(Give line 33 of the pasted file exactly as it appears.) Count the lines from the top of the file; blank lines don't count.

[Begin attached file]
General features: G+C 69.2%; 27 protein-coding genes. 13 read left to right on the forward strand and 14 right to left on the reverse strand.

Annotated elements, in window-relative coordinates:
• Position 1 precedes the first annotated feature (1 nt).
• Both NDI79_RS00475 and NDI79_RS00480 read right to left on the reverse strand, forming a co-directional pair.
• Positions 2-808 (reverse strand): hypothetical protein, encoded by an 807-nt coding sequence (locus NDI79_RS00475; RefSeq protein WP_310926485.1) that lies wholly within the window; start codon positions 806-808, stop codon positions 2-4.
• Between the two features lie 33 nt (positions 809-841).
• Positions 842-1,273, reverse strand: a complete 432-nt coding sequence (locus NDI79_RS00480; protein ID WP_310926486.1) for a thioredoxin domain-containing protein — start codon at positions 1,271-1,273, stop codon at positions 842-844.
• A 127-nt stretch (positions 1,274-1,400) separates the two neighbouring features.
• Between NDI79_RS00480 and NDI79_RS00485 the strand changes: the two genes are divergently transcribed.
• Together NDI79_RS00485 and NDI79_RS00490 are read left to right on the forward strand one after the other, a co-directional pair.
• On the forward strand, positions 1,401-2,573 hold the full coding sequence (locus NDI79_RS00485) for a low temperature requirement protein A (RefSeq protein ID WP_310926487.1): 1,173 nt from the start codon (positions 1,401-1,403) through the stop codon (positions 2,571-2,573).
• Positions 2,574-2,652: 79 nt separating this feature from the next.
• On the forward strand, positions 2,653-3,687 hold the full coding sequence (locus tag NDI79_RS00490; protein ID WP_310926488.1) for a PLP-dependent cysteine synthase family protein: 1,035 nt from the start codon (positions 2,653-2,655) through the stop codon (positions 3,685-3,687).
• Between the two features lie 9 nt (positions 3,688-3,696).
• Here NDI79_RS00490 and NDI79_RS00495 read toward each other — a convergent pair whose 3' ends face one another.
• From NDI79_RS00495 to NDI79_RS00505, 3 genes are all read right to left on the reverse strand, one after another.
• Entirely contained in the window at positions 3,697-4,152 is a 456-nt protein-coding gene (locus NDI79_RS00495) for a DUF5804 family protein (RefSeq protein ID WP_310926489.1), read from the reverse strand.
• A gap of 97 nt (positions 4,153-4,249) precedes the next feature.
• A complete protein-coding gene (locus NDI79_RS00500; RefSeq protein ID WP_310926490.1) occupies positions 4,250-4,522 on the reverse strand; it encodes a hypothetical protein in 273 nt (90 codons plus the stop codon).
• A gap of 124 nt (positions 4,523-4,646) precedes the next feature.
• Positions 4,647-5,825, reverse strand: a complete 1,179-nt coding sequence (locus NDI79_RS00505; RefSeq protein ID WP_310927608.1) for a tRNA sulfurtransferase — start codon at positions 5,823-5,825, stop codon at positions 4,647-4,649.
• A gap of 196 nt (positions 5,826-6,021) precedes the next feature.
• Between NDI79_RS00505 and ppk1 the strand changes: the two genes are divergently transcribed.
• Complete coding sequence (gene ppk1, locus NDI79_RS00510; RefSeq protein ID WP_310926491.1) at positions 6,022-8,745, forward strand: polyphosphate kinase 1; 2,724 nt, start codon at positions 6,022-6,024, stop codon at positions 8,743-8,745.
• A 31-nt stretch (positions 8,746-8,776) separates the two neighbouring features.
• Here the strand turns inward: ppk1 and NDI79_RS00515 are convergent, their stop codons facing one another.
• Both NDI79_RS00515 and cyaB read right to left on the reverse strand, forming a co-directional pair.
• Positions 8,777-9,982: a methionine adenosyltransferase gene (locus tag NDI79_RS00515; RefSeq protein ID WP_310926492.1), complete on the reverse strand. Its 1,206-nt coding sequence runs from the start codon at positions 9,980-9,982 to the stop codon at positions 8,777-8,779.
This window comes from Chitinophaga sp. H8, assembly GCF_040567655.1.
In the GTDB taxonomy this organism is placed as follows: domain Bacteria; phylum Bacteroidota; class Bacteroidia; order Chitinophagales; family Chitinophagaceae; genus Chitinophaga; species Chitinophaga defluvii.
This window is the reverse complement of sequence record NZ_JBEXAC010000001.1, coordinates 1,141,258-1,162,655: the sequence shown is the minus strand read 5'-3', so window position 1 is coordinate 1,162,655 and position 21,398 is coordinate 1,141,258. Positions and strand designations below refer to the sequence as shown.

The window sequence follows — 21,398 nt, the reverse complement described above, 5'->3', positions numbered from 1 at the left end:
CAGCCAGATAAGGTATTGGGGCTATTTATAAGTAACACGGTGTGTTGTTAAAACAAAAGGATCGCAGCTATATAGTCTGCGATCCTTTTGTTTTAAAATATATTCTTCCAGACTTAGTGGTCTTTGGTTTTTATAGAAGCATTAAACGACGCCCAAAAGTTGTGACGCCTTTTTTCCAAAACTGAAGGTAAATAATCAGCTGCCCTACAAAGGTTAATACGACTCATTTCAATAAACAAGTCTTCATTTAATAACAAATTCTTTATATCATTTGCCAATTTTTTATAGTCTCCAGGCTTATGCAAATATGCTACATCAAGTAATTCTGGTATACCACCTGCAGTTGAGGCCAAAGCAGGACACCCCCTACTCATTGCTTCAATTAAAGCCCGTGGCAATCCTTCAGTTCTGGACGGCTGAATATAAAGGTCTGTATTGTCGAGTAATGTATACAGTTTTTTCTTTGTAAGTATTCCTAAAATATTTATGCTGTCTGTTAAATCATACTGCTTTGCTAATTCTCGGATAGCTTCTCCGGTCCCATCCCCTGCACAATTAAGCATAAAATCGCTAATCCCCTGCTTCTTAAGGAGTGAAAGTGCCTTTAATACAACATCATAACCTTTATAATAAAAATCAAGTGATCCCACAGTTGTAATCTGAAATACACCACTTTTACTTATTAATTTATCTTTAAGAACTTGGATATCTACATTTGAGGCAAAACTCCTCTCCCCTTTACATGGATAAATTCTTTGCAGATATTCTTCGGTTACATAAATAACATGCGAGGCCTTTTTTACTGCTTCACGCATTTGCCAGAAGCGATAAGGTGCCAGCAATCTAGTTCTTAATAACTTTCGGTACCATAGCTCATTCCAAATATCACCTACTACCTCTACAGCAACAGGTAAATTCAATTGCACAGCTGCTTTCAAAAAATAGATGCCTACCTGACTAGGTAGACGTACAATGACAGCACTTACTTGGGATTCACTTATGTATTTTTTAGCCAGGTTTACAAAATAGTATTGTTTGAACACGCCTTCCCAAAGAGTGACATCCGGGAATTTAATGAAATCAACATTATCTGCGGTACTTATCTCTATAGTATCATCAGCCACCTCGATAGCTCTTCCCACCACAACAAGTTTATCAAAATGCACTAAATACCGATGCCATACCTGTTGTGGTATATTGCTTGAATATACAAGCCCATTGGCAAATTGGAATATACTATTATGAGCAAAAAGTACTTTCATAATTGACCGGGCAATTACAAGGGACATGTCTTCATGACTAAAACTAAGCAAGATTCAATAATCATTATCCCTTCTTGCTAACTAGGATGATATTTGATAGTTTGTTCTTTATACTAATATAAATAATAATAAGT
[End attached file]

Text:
CAGCCAGATAAGGTATTGGGGCTATTTATAAGTAACACGGTGTGTTGTTAAAACAAAAGGATCGCAGCTATATAGTCTGCGATCCTTTTGTTTTAAAATATATTCTTCCAGACTTAGTGGTCTTTGGTTTTTATAGAAGCATTAAACGACGCCCAAAAGTTGTGACGCCTTTTTTCCAAAACTGAAGGTAAATAATCAGCTGCCCTACAAAGGTTAATACGACTCATTTCAATAAACAAGTCTTCATTTAATAACAAATTCTTTATATCATTTGCCAATTTTTTATAGTCTCCAGGCTTATGCAAATATGCTACATCAAGTAATTCTGGTATACCACCTGCAGTTGAGGCCAAAGCAGGACACCCCCTACTCATTGCTTCAATTAAAGCCCGTGGCAATCCTTCAGTTCTGGACGGCTGAATATAAAGGTCTGTATTGTCGAGTAATGTATACAGTTTTTTCTTTGTAAGTATTCCTAAAATATTTATGCTGTCTGTTAAATCATACTGCTTTGCTAATTCTCGGATAGCTTCTCCGGTCCCATCCCCTGCACAATTAAGCATAAAATCGCTAATCCCCTGCTTCTTAAGGAGTGAAAGTGCCTTTAATACAACATCATAACCTTTATAATAAAAATCAAGTGATCCCACAGTTGTAATCTGAAATACACCACTTTTACTTATTAATTTATCTTTAAGAACTTGGATATCTACATTTGAGGCAAAACTCCTCTCCCCTTTACATGGATAAATTCTTTGCAGATATTCTTCGGTTACATAAATAACATGCGAGGCCTTTTTTACTGCTTCACGCATTTGCCAGAAGCGATAAGGTGCCAGCAATCTAGTTCTTAATAACTTTCGGTACCATAGCTCATTCCAAATATCACCTACTACCTCTACAGCAACAGGTAAATTCAATTGCACAGCTGCTTTCAAAAAATAGATGCCTACCTGACTAGGTAGACGTACAATGACAGCACTTACTTGGGATTCACTTATGTATTTTTTAGCCAGGTTTACAAAATAGTATTGTTTGAACACGCCTTCCCAAAGAGTGACATCCGGGAATTTAATGAAATCAACATTATCTGCGGTACTTATCTCTATAGTATCATCAGCCACCTCGATAGCTCTTCCCACCACAACAAGTTTATCAAAATGCACTAAATACCGATGCCATACCTGTTGTGGTATATTGCTTGAATATACAAGCCCATTGGCAAATTGGAATATACTATTATGAGCAAAAAGTACTTTCATAATTGACCGGGCAATTACAAGGGACATGTCTTCATGACTAAAACTAAGCAAGATTCAATAATCATTATCCCTTCTTGCTAACTAGGATGATATTTGATAGTTTGTTCTTTATACTAATATAAATAATAATAAGT